Nat'l Healthcare Decisions Day: Are You Prepared?
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April 16, 2013 12:47 p.m.
Helen McNeal, Executive Director, Cal State University Institute of Palliative Care.
Related Story: Nat'l Healthcare Decisions Day: Are You Prepared?
CAVANAUGH: Weeks ago a story from a senior living complex in Bakersfield made national headlines. A woman collapsed and died, a health worker wouldn't perform CPR, and a woman's family who said they were sure she wouldn't have wanted to be revived. Today is national healthcare decisions day, an event that encourages people to make their own life and death decisions now in a deliberate and rational way. I'd like to welcome Helen McNeal, executive director of cal state university's institute of palliative care. Welcome to the program.
MCNEAL: Maureen, thank you. That's wonderful to be here.
CAVANAUGH: What would you say is the biggest challenge to getting people to make end of life decisions? Is it because -- I mean, is it really as simple and as weighty as the fact that we just don't want to think about dying?
MCNEAL: I think that's a lot of the reason. People don't want to talk about dying. But I also think that there's other dynamics that play into it. Aging parents don't want to make their children uncomfortable and feel that they're having -- forcing a conversation about death. And children don't want to bring it up with their aging parents because, well, I don't want you to think I'm after your money. I also think that we as providers haven't done enough to make the language of healthcare decision-making understandable and comprehensible for everyone. I like to begin the conversation with people not by talking about death. I talk about life. What gives you joy in your life? What gives your life meaning? What is it that makes you jump out of bed in the morning and then work through that conversation to a place where you can say so if you couldn't have that, what decisions would you want me to make for you? And I think it changes it. It needs to be a conversation, not death decisions.
CAVANAUGH: Okay. What's your decision now, this or is that?
[ LAUGHTER ]
CAVANAUGH: Is part of it that we don't know chadecisions we can make?
MCNEAL: We don't understand the choices. And we have framed things in very stark terms. Do you want a do not resuscitate order? Well, it's very different when that's framed as do you want to allow natural death? And I think we have to change that. And it is changing. But I think it's that difficulty with having the language and understanding also what it really means to do CPR on someone who's 90 years and frail. Unlikely, very unlikely, statistics show that they will not survive, and they will suffer more result of the CPR. So we need to understand that and have conversations with our healthcare providers so that we understand the implications of our decisions, and as an educational organization we at the institute for palliative care, and others need to do a better job of helping healthcare providers have conversations in terms that everyone can understand.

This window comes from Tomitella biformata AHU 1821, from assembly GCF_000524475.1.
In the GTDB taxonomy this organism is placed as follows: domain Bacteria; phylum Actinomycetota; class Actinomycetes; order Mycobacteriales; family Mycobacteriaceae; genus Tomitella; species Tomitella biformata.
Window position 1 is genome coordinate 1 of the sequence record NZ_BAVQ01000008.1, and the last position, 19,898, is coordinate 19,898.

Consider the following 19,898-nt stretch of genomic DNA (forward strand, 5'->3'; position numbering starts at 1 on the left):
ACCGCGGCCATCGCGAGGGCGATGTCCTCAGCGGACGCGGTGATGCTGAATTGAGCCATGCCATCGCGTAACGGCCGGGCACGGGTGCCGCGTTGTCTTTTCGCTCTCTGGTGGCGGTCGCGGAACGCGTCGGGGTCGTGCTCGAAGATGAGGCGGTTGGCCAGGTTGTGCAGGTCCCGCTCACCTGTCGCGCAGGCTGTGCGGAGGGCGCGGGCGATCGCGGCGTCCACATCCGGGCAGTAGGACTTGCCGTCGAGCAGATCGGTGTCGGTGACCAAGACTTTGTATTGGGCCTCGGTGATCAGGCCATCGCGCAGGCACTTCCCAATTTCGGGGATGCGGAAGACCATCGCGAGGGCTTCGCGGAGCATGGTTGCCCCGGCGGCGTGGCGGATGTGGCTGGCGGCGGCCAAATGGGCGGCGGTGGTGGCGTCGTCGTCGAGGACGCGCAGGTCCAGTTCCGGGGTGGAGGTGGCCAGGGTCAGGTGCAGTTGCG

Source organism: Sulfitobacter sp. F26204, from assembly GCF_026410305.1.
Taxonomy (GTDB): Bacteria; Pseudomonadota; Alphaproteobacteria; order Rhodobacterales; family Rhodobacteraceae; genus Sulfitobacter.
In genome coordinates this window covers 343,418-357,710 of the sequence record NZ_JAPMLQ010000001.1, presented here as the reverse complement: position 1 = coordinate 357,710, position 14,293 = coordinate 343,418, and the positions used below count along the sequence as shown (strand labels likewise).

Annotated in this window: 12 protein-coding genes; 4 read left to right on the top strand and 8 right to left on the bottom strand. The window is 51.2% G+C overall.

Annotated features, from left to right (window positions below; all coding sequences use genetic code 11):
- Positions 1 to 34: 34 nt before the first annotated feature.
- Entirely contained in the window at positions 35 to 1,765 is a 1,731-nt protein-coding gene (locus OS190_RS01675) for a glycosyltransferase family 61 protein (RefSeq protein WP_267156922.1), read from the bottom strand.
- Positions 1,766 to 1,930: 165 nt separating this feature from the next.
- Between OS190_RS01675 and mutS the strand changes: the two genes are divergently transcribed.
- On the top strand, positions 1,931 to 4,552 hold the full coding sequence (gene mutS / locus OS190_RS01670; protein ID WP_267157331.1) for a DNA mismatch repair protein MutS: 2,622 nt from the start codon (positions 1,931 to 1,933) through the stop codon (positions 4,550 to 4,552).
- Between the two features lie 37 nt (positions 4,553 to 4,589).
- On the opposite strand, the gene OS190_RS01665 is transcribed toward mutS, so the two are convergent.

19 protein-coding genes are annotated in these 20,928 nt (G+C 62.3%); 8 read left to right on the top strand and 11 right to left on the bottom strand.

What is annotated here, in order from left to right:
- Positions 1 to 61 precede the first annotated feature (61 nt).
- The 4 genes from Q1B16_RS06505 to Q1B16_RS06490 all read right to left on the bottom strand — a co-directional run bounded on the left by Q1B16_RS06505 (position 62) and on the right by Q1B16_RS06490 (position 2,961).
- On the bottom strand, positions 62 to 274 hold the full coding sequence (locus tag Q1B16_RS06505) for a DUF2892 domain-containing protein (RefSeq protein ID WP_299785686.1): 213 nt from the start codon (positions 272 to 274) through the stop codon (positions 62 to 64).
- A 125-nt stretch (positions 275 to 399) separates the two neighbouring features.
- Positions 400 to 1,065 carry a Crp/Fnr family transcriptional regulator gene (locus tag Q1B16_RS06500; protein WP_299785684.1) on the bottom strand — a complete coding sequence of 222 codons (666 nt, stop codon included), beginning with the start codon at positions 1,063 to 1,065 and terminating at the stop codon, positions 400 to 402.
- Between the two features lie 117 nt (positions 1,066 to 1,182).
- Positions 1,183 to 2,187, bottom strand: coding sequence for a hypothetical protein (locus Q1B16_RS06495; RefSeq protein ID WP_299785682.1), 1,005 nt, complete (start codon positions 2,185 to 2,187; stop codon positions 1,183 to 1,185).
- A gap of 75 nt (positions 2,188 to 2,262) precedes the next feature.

CAVANAUGH: Well, that started out with what do you love, and if you couldn't do it anymore, what would that mean, that sounds like a great way to get into this. But how specific can you get when you're making end of life or healthcare decisions? For instance, can you direct that you want to be kept alive by machines in one instance but not in another? I mean, can you get down to what they tell these days the granular level? Or is it a one size fits all with these advanced directives?
MCNEAL: No, you can get as granular as you want to get. Many people don't want to get granular, but there's a variety of tools out there for advanced decision -- healthcare decision-making. There's a tool called five wishes. If you want to get very granular, you can go to a lawyer and be very specific about the situations. On the other hand, some people just want to say, no, I do not want to be kept alive if I can't have this kind of quality of life. And there are resources out there. I know KPBS has put them up on your website. They are up on the CSU constitute for palliative care website, which is CSUpalliativecare.org, or you can go to the California coalition for compassionate care. There's a variety of places to go where you can find resources and choose the one that works for you. One of the resources I would just highlight for people who are uncomfortable is Pulitzer prize-winning author Ellen Goodman in Boston, ironically, has started something called the conversation project. And there's a wonderful conversation starter kit that is available through the conversation project. And it's a great way to start the conversation with your family or the people that are important to you in your life. It's an easy way to get into it.
CAVANAUGH: Now, when you have one of these conversations with your parents or a relative, who should be involved? I would imagine that there are some conflicts involved if indeed one child has this conversation with a parent as opposed to the entire family.
MCNEAL: I always advise people to have a conversation with all the family members around. Even grandchildren, and great grandchildren if you have them. I think it's important. The story that always tears at my heart, the story of a father who was ageing and not well, and he designated his son to be his healthcare decision-maker but had no conversation with him. Had all of his conversations with his daughter, saying now, don't let George ever put me on a machine. So the father ends up in the hospital in a situation where decisions needed to be made, the daughter was there, the doctor was there, are and the son walks in and says I'm not comfortable. And now 18 months later, the father is alive on machines.
CAVANAUGH: Which he didn't want.